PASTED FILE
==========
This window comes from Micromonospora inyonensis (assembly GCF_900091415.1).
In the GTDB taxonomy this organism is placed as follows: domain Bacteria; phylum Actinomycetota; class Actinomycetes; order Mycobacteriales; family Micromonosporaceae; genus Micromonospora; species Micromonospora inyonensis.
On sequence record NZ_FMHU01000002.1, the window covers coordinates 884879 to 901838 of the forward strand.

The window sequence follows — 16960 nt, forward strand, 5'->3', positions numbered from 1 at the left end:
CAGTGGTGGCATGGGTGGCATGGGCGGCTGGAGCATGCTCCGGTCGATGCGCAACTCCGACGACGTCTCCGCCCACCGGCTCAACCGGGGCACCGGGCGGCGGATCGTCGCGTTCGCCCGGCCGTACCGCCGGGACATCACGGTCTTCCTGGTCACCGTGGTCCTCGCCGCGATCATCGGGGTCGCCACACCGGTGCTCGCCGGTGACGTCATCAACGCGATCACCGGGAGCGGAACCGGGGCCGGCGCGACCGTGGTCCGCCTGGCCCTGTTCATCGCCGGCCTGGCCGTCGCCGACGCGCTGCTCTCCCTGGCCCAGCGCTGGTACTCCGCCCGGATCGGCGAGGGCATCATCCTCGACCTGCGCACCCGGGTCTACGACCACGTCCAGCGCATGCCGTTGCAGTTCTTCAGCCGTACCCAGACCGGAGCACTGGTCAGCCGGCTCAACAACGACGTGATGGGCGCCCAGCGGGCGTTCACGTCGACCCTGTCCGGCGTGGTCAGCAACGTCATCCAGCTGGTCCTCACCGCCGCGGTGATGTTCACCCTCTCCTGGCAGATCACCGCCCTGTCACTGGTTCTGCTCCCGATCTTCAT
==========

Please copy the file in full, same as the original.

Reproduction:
This window comes from Micromonospora inyonensis (assembly GCF_900091415.1).
In the GTDB taxonomy this organism is placed as follows: domain Bacteria; phylum Actinomycetota; class Actinomycetes; order Mycobacteriales; family Micromonosporaceae; genus Micromonospora; species Micromonospora inyonensis.
On sequence record NZ_FMHU01000002.1, the window covers coordinates 884879 to 901838 of the forward strand.

The window sequence follows — 16960 nt, forward strand, 5'->3', positions numbered from 1 at the left end:
CAGTGGTGGCATGGGTGGCATGGGCGGCTGGAGCATGCTCCGGTCGATGCGCAACTCCGACGACGTCTCCGCCCACCGGCTCAACCGGGGCACCGGGCGGCGGATCGTCGCGTTCGCCCGGCCGTACCGCCGGGACATCACGGTCTTCCTGGTCACCGTGGTCCTCGCCGCGATCATCGGGGTCGCCACACCGGTGCTCGCCGGTGACGTCATCAACGCGATCACCGGGAGCGGAACCGGGGCCGGCGCGACCGTGGTCCGCCTGGCCCTGTTCATCGCCGGCCTGGCCGTCGCCGACGCGCTGCTCTCCCTGGCCCAGCGCTGGTACTCCGCCCGGATCGGCGAGGGCATCATCCTCGACCTGCGCACCCGGGTCTACGACCACGTCCAGCGCATGCCGTTGCAGTTCTTCAGCCGTACCCAGACCGGAGCACTGGTCAGCCGGCTCAACAACGACGTGATGGGCGCCCAGCGGGCGTTCACGTCGACCCTGTCCGGCGTGGTCAGCAACGTCATCCAGCTGGTCCTCACCGCCGCGGTGATGTTCACCCTCTCCTGGCAGATCACCGCCCTGTCACTGGTTCTGCTCCCGATCTTCAT